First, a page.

Mezzo-soprano Fons, especially, brought range (both vocal and emotional) to a character who isn’t much more than an archetype in the libretto. As some reviewers opined of the opera’s world premiere at Santa Fe Opera in 2017, the story here turns on a disappointing cliché: that of a good woman who helps a socially challenged genius become a better person. There’s no denying this — though there’s talk of Laurene’s MBA and professional ambitions, she first appears onstage to tell Steve he’s working too hard and needs to take a break. That Laurene is more fully fleshed out than her initial appearance suggests is thanks entirely to Fons’ performance; it’s reason alone to buy a ticket.Megan Burbank for The Seattle Times
Portrayed by…Emily Fons, Cherubino most unselfconsciously embodied the lusty spirit of this production. Fons effortlessly captured the charm, confusion, resourcefulness and raging hormones of adolescence, and her Act I aria, “Non so piu cosa son,” and her Act II canzona, “Voi che sapete,” were sung with such innocence, such lyrical purity, that they were among the most memorable moments in the opera. Her acting didn’t seem like acting…James Chute for Opera News January 2019
At the heart of this story is, of course, Sister Helen Prejean. Emily Fons makes her Kentucky Opera debut in this role, bringing Prejean’s humor, outspokenness and deep faith to light. Fons’ warm voice foregrounds Prejean’s compassion, while still showing the doubts she has about undertaking this journey and, ultimately, the strength of her convictions to see her commitment through.
The cast commands the story and the score is led by mezzo-soprano Emily Fons’ naïve Prejean, striving to find a way to keep her faith close to her and do the right thing. Fons’ voice has the youthful quality of her character but also has maturity and clarity of purpose. (Fons also sang the role of Ruby in Santa Fe Opera’s 2015 world premiere of Jennifer Higdon’s “Cold Mountain.”)
The second half of the program was a live concert performance of Ravel’s L’enfant et les sortilèges, featuring a who’s who of young opera talent. Toronto audiences may remember mezzo soprano Emily Fons from her memorable turn as Cherubino in the Claus Guth-directed version of Le nozze di Figaro produced by the Canadian Opera Company in early 2016. Performing as the petulant “l’enfant” of the title, Fons used a compulsively watchable mix of theatrical gesture and vocal pyrotechnics to embody her character.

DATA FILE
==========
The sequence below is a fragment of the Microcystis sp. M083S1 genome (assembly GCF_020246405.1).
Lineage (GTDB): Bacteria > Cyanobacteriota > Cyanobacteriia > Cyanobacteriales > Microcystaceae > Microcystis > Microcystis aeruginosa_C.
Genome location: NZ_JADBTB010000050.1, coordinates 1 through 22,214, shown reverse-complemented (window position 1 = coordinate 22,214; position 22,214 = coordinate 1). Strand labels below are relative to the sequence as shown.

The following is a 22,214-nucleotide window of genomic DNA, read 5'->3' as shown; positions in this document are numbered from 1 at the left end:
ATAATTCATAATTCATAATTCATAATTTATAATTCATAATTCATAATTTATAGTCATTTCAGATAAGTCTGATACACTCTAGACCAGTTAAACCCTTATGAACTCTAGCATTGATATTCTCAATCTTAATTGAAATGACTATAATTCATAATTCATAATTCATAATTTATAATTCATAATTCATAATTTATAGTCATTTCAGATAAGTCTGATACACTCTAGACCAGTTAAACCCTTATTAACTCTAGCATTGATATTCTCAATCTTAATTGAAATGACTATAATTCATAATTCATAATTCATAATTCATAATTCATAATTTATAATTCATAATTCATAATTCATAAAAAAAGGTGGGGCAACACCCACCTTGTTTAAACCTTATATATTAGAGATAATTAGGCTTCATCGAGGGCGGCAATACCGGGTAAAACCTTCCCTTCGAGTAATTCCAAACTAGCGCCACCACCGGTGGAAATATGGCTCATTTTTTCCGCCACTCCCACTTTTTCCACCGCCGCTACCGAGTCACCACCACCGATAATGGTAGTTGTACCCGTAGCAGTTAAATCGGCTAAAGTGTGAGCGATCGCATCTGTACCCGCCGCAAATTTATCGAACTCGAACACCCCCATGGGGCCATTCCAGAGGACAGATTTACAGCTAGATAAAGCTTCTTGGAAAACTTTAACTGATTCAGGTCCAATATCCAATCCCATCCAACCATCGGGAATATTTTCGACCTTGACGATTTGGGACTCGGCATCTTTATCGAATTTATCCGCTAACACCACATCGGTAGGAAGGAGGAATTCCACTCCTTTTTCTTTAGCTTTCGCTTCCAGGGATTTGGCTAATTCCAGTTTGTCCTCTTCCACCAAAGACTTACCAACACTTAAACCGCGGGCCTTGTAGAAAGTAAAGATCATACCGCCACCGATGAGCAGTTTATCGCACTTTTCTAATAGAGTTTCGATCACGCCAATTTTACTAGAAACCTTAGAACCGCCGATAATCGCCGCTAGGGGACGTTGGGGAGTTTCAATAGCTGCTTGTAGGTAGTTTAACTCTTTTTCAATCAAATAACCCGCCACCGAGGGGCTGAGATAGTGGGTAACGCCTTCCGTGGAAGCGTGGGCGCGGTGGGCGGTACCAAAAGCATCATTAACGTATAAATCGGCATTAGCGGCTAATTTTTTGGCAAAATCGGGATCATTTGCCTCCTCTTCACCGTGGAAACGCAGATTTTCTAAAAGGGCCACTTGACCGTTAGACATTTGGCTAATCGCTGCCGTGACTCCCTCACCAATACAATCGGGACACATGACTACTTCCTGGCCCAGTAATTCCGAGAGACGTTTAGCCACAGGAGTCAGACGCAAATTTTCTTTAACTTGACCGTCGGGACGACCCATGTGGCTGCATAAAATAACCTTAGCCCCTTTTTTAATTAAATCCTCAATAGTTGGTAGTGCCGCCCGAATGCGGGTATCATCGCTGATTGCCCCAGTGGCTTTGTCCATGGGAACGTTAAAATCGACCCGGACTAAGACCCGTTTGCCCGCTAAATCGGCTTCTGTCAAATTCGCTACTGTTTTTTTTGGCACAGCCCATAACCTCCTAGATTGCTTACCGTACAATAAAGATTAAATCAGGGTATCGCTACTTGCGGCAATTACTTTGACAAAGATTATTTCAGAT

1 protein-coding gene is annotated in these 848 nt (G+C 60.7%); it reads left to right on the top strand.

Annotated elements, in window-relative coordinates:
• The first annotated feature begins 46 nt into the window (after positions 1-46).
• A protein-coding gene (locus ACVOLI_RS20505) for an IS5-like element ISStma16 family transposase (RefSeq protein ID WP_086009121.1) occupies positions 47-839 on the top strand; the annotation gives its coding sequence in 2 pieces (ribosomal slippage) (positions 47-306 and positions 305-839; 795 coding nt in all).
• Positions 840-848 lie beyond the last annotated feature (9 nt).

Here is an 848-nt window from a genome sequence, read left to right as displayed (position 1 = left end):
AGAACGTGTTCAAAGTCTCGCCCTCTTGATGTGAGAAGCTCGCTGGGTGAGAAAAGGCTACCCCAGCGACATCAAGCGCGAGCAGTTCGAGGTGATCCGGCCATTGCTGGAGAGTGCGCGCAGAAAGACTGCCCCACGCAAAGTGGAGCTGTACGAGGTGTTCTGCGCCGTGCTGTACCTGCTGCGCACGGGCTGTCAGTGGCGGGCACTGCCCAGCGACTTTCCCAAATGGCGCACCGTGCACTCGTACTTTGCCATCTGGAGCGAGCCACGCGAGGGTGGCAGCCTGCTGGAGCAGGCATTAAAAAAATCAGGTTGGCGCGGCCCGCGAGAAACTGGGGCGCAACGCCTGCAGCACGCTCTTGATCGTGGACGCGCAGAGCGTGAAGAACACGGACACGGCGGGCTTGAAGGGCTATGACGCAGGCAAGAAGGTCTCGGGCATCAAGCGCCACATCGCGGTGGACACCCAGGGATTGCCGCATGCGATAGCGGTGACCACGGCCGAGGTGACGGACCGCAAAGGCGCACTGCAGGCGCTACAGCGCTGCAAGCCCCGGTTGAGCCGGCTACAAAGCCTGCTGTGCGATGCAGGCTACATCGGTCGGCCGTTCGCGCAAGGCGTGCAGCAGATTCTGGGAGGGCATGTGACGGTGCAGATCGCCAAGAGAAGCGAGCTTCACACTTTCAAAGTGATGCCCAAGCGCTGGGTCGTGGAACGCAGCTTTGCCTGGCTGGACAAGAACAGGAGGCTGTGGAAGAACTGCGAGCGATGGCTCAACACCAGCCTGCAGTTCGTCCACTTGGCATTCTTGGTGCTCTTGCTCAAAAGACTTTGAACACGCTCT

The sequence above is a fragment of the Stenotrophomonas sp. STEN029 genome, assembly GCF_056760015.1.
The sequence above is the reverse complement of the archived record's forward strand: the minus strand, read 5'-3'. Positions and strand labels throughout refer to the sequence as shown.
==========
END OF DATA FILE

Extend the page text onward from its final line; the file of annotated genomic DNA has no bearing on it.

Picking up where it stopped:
Mezzo-soprano Emily Fons created a fiery, deeply human Donna Elvira, blending a dark, warm, mezzo sound, with vocal agility and an easy command of the role’s soprano range.
The standout of the cast was a Woody Guthrie-inspired Cherubino in jeans, cowboy hat, and carrying a guitar, performed outstandingly by Emily Fons. The classic pants role was convincingly acted. Her boyish tosses of the arm and a gawky posture simply made the audience forget they were looking at a woman until she opened her mouth and her liquid legato and gorgeous phrasing shone.
The equal of Majeski’s Fiordiligi was Emily Fons’s Dorabella. Fons’s rich voice, elegant line, and playful manner left one longing for more. The duets between the sisters were transcendent: Majeski and Fons sang with such consonance of breath, dynamic, phrasing, and emotion it was as if they were one voice singing in perfect harmony with itself.
– Kevin Hanarahan for Opera News
Fons was an affecting Susanna, with her gorgeous rich tone, super diction, exquisite coloratura and her detailed attention to the text producing lambent tones on critical notes. One can single out the air “Bending to the throne of glory” as displaying all her strengths, with a sustained controlled cadenza in the da capo. Another tour de force was the air “If guiltless blood be your intent”, surpassed only by her final glorious air “Guilt trembling spoke my doom”, a stunning piece of singing virtuosity.
Im perfekt aufeinander abgestimmten Solistenensemble brillierte Emily Fons in der Titelpartie mit ihrem wunderbar warmen, ausdrucksstarken Mezzosopran.
In the perfectly harmonized ensemble of soloists Emily Fons excelled in the title part with her wonderfully warm, expressive mezzo-soprano.